Allen Ginsberg:  The Challenge of Compassionate Awareness


by David Cope


            Young, I never dreamed I'd one day eulogize my friend Allen Ginsberg, the poet whose Howl and Other Poems outraged censors, shattered a literary establishment grown self-righteous with neoclassical nepotism, and turned up in the back pockets of generations of young kids setting out to discover America and a new life.  I was one of those kids, as I was one of those jammed into Hill Auditorium, Ann Arbor, waiting for him to move us in the bleak final days of 1969—both Martin King and Robert Kennedy already killed, part of my generation slaughtering and being slaughtered in Vietnam, another part confused, enraged and horrified, in tears over dead friends. 

            The healing of these two groups, still unfinished, is only part of this story. That day, Allen sang that America, the world, and each of us should "be kind to yourself, it is only one," bringing a huge audience to tears by reminding us of love and our common humanity.  Allen could break your heart with a clarity not seen in America since those giants of our literature, William Carlos Williams and Walt Whitman before him, were among us. As they had sung, so he sang that "the weight of the world / is love" and that we must learn to


                                                . . . give

                                    for no reason

                                                as thought

                                    is given

                                                in solitude

                                    in all the excellence

                                                of its excess.


            This generosity was Allen's personal hallmark:  it was in everything he did, nourishing the lives and livelihoods of hundreds of talented young poets and seekers with readings, gatherings where they could test their own perceptions and meet each other as peers.  He promoted the work of gifted writers for five decades, raised money for those in need, encouraged spiritual exploration and sexual honesty, and stood up for political prisoners, social outcasts, and the downtrodden.

            Indeed, he is revered as a liberator in nations where political repression has been a given;  throughout the cold war, he was as feared by Eastern bloc nations as he was by the American government.  From Romania to the U.S.S.R. and points beyond, where his poems have had to be smuggled in and read aloud in secret meetings, he stood and continues to stand for liberation in its most profound sense:  freedom not only from governments that starve the poor and survive on the hostility of pitting citizens against each other, but also freedom from all forms of shame, which make the heart judgmental, the mind ill with self-righteousness or self-loathing.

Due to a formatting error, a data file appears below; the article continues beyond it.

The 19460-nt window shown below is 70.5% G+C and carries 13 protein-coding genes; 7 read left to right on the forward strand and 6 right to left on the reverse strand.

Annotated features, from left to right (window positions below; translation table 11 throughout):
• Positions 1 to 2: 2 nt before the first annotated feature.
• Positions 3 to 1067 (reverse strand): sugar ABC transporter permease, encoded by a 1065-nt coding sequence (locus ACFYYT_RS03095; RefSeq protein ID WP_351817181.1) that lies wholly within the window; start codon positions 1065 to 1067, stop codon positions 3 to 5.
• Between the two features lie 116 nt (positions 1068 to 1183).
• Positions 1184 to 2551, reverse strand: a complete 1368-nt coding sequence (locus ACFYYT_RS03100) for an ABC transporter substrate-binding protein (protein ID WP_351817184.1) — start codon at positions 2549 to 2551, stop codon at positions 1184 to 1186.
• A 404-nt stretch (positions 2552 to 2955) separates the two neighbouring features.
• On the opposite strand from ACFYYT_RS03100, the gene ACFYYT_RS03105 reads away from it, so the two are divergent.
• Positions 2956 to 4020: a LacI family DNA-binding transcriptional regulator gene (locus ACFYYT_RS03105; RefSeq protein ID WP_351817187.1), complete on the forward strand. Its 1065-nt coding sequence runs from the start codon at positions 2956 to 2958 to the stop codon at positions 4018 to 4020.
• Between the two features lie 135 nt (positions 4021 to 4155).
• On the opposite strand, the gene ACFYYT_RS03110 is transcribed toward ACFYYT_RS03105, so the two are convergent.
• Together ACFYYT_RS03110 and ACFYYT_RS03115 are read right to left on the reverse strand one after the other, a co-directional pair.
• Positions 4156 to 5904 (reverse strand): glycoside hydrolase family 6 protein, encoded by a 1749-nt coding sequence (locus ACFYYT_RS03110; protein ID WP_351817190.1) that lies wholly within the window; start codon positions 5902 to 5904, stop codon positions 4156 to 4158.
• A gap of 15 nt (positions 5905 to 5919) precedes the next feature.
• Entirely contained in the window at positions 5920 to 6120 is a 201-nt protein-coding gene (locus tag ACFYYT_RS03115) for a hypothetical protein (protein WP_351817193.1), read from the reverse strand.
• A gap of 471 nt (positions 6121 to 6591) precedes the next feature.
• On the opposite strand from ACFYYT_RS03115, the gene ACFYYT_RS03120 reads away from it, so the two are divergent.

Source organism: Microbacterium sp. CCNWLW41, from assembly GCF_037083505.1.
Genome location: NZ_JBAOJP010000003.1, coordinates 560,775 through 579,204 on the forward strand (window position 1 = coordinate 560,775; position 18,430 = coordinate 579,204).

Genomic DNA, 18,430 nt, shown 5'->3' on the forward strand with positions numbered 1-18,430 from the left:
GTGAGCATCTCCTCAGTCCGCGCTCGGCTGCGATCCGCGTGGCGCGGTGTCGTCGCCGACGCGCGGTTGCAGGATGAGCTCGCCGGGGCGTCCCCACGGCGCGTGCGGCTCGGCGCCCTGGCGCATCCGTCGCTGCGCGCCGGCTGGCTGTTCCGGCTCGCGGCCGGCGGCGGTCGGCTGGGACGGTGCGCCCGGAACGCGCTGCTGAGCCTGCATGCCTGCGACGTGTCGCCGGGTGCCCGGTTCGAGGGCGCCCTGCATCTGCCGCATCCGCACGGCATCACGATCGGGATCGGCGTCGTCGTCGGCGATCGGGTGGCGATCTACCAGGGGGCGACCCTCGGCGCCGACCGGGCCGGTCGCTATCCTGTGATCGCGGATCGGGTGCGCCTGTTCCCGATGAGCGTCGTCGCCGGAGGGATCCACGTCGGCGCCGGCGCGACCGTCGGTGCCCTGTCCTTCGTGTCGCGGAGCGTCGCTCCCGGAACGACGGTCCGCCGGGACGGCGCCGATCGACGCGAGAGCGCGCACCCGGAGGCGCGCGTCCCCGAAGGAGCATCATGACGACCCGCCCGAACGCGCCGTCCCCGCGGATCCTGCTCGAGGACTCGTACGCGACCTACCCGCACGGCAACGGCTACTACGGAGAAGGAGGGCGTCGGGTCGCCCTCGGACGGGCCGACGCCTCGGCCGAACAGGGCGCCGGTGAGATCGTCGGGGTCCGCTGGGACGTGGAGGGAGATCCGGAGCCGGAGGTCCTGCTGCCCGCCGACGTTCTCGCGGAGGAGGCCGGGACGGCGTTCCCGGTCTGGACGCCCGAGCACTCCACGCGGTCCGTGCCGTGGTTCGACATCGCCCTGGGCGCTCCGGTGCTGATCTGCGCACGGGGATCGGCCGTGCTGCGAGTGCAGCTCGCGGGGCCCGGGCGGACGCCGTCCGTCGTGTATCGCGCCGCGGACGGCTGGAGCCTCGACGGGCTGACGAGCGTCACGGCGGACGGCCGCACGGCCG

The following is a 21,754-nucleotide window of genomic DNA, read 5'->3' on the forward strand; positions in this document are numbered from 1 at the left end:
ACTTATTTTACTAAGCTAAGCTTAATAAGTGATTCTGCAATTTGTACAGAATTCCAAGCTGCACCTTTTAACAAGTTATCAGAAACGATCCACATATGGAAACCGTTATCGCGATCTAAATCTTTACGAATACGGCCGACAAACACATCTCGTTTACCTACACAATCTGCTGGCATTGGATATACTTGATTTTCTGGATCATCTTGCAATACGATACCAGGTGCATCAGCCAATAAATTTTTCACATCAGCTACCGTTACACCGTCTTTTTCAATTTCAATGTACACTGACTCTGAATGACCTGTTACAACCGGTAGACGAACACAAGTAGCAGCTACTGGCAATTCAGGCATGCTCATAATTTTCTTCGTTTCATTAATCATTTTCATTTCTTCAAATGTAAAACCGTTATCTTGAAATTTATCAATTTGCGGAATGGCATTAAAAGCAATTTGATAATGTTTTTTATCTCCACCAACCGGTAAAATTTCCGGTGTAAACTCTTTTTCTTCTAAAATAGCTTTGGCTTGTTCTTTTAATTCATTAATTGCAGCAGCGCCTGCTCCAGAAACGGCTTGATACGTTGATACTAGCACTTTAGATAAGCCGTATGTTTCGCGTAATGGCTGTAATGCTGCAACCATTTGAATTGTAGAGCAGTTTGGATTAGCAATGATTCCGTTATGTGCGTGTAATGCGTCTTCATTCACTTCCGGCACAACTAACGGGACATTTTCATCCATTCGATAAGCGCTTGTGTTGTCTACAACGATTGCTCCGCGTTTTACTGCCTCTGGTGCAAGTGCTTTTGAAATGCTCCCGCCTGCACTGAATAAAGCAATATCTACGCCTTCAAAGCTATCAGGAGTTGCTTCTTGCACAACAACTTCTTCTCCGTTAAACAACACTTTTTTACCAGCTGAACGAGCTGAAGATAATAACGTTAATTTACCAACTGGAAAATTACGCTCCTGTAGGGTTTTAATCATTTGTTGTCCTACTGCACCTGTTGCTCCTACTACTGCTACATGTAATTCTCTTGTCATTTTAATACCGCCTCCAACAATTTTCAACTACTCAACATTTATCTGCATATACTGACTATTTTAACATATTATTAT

In this mood he was the prophet, scourging governments, challenging bigots and insisting on justice—and his name became a by-word for public dissent.  After the students of Prague crowned him the King of May, a middle-European honor accorded one poet each century, Allen was expelled from then-communist Czechoslovakia—and after the Velvet Revolution and the democratic election of Vaclav Havel, the poet returned in triumph, to sing of their freedom.

            He played his part in American politics as well.  His choruses and litanies naming defense industries as merchants of death were an integral part of peace protests across the nation, yet in 1968, he and Dick Gregory led protestors away from Grant Park to avoid confrontation at the disastrous Democratic National Convention.  Allen participated in the exorcism of the Pentagon and later led demonstrations against the Rocky Flats Nuclear Trigger Factory, which was finally closed down as an ecological threat. 

            Yet he had his quiet moments too, insisting that in death "we return, where all Beauties rest" and that "Righteous honest / Heart's forgiveness / Drives woes away" even as he turned to those labors that are the poet's deepest responsibility:


                                    Well, while I'm here I'll

                                                do the work—

                                    and what's the Work?

                                                To ease the pain of living.

                                    Everything else, drunken



            So there's a lesson in Allen's life and death.  The heart of any art is to see and celebrate the world one has inherited—its hopes, dreams, ecstasies, madnesses, horrors and humor—and to do it with an open generosity of spirit, as Walt Whitman was open, inquisitive, caring and yet insistent upon artistic and personal discipline.  Allen had that—but he also challenged us to find the inward gaze whose calm is absolute. 

            His questions are many:  will you find your hidden America?  Will you see its people, wise and foolish, raging, self-righteous, sorrowful and serene, with equal good humor and compassion?   Can you confront the foolishness of your own people with their need for kindness and openness,  even when they are divided, as my generation was divided?  Will you nourish your art and love your peers?  Will you see beyond yourself and open your eyes to those in need?

            His truest legacy may be found in Allen's last public gesture:  he had numerous close friends over the years and, knowing he was dying, he spent his last days calling them to say good-bye.  This man led a conscious life, a fearless life of clarity and decorum, meticulously calm, kind and thoughtful even to the end:  the challenge is to learn through his example. 




Note:  "Allen Ginsberg:  The Challenge of Compassionate Awareness"  appeared in The Grand Rapids Press April 20, 1997.  E1.